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4. Don’t use cost-driven pricing

Among businesses, one of the basic calculations of setting the prices for goods is by following a simple formula:

  • the cost of the product + profit margin = price

It makes sense as you want your pricing to take into consideration the overall cost. However, even if you account the cost correctly and set a healthy profit margin, your pricing might still hurt you. Why? Because of the all-important customer perceived value. Understanding the cost part of the equation is important as there are various costs to account for (materials, time, manufacturing and distributing costs, marketing costs and so on) in order to achieve a reliable profit margin.

Still, basing your pricing on costs rather than customer’s perception of value takes away the customer’s willingness to pay as it might not believe the product is worth the price you set. The price is not the only factor that is important to a buyer. Recognizing and understanding how and why customers value your products will allow you to set a price that truly reflects that value and attain a healthy profit margin.

5. Segment your customers

As we mentioned earlier, customers have different requirements so you need to differentiate them into segments. Chances are, your company attracts a wide array of customers with particular demands and reasons. The value proposition for any of your products (or a variation of it) is different in different market segments. Hence, your pricing must reflect that difference. It should include tailoring the product and pricing strategies to specific customer segments if you want to attain the additional value created by these segments.

Conclusion

Pricing is a vital part of doing business, providing a competitive advantage and higher levels of profitability if done right out of the gate. To do that requires diligent work and keeping in mind the five point above. It all starts with a well-rounded agenda that follows the way of maximizing your profits. This includes having different profit margins for different products that have prices that best reflect the customer’s willingness to pay. Creating perceived value ensures you will attract customers and possibly retain them for multiple purchases. It’s not easy to master but with the right tools, it can be done. Avoid pricing your products based solely on costs – it does not reflect the true value of your product and it will turn your customers away. Finally, don’t treat all your customers the same as they ascribe different values to your products. Instead, align your prices with their value perceptions and enjoy increased profits.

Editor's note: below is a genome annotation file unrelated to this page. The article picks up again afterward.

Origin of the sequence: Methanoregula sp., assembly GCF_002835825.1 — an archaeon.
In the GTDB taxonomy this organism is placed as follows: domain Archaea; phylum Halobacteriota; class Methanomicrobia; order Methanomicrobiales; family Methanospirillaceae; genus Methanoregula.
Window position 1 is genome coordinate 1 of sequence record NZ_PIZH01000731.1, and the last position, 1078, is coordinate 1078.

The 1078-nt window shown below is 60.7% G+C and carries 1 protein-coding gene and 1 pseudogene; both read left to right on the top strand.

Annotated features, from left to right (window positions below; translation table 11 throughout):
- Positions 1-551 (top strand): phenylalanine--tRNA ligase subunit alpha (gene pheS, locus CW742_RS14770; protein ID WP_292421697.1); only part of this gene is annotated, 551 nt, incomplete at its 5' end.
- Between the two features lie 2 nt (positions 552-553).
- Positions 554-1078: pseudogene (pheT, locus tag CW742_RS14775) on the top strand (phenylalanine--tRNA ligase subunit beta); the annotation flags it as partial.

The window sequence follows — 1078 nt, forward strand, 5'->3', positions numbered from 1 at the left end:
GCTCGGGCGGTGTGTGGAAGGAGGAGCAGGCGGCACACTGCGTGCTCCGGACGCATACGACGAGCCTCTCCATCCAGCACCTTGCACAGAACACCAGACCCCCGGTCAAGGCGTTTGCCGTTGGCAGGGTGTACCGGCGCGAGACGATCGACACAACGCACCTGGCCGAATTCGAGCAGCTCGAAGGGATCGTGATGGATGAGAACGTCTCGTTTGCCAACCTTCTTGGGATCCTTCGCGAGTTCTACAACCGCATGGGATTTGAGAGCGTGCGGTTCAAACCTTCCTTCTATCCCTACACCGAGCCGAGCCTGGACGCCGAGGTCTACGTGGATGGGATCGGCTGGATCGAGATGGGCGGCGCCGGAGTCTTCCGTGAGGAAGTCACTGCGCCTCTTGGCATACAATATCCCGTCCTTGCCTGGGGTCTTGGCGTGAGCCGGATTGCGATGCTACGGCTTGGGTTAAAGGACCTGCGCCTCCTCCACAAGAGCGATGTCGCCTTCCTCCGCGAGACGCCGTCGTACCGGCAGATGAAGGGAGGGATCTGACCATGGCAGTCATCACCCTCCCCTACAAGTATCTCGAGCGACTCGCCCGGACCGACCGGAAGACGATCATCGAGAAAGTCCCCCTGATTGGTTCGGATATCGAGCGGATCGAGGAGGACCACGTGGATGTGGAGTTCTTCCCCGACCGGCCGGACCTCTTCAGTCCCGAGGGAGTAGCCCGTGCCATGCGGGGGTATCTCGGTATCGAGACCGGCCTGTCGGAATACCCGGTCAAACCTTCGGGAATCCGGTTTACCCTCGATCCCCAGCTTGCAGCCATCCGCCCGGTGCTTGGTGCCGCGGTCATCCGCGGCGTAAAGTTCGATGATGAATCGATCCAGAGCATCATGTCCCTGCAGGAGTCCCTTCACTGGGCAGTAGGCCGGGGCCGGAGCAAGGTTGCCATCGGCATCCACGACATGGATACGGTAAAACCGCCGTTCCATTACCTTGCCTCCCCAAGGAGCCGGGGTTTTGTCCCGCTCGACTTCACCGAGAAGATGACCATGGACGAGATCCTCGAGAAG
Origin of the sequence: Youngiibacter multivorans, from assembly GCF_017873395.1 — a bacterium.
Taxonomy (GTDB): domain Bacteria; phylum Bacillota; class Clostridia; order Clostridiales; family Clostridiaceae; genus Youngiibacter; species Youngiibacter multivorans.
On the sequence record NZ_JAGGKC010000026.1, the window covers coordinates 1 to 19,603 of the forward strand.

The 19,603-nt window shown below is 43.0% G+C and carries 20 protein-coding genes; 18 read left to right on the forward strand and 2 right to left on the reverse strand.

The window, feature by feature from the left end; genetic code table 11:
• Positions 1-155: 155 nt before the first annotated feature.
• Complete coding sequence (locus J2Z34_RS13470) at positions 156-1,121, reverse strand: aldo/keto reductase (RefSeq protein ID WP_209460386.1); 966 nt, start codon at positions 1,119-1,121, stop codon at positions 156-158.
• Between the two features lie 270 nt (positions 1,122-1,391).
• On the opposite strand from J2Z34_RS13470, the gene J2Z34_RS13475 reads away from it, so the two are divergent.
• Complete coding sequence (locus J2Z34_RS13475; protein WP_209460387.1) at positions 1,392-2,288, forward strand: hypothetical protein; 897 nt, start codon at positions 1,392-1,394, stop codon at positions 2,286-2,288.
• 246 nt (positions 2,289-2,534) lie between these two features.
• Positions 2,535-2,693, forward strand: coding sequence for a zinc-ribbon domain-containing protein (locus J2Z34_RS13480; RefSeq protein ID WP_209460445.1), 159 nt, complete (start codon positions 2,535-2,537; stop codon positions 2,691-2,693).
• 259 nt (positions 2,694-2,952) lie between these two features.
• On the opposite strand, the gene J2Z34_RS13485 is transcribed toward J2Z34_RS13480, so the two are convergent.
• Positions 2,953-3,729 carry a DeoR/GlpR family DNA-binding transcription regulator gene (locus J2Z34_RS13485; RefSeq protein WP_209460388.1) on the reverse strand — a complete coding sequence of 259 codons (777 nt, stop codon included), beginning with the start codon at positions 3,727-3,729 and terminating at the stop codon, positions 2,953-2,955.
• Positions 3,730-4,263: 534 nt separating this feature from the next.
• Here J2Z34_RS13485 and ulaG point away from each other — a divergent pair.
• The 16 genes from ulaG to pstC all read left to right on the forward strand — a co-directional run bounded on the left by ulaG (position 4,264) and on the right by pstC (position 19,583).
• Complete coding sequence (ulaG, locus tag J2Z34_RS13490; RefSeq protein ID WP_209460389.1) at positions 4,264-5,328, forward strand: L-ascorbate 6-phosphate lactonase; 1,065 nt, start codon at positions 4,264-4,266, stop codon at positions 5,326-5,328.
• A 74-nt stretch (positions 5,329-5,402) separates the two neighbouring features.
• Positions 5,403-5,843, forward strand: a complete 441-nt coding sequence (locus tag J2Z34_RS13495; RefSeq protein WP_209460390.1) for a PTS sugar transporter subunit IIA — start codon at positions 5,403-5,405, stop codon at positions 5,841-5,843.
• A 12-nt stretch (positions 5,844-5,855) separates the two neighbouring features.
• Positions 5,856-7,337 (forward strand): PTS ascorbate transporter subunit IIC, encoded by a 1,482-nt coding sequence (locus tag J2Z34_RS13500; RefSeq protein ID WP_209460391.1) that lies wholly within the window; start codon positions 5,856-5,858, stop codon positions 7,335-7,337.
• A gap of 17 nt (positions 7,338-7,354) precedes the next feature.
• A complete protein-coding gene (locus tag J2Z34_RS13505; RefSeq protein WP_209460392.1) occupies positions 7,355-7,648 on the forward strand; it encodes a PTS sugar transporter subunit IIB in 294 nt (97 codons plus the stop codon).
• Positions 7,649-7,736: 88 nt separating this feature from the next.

If you found this useful and you’d like to learn how to take your pricing strategy to the next level, we invite you to download our free 20 secrets to designing the best pricing strategy eBook. Click below to take advantage of this opportunity.

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Lies and damn lies about pricing data

It’s one thing for a lie to be a simple inaccuracy regarding a specific set of information. It’s a whole another story and a real problem when those lies become common practices. There are some instances where lies and myths about pricing data become a part of company’s culture, so deeply integrated with their business strategy that it hampers any kind of progress regarding optimal pricing.

Given the overall complexity and volume of pricing data, there are many things that constitute a successful evaluation of price optimization. In this post, we’ll explore the top lies and misconceptions that are more often than not associated with pricing data. Hopefully, this will give you a better understanding and help you make more informed decisions, as well as what you can expect in terms of optimized pricing and improved profitability.

The lie: “The market alone dictates the prices”

The truth: While it is true that the market has a direct influence on price ranges, it’s a lie that it alone sets the final price. Pricing managers, accompanying the business’ pricing policy and strategy, have the means and the opportunity to differentiate their products and services and create value for them. Market price doesn’t necessarily mean you have to accommodate to it, rather you need to accommodate your price to your customers. MIT Sloan performed a research a couple of years ago and stated that “pricing power is not destiny, but a learned behavior”, meaning pricing is almost always based on knowledgeable insights, even though competition, costs and price sensitivity within a market have a significant effect.

The lie: “We are in a commodity business”

As a prime example of when a lie or misconception takes a wrong turn, having a firm belief that a company is a commodity business leads to unconditional acceptance of the prevailing prices in the market. Companies needlessly label themselves as price takers, believing higher prices will cause customers to flee. This unnecessary pigeonholing clouds the range of factors that customers actually care about and that justify having premium prices.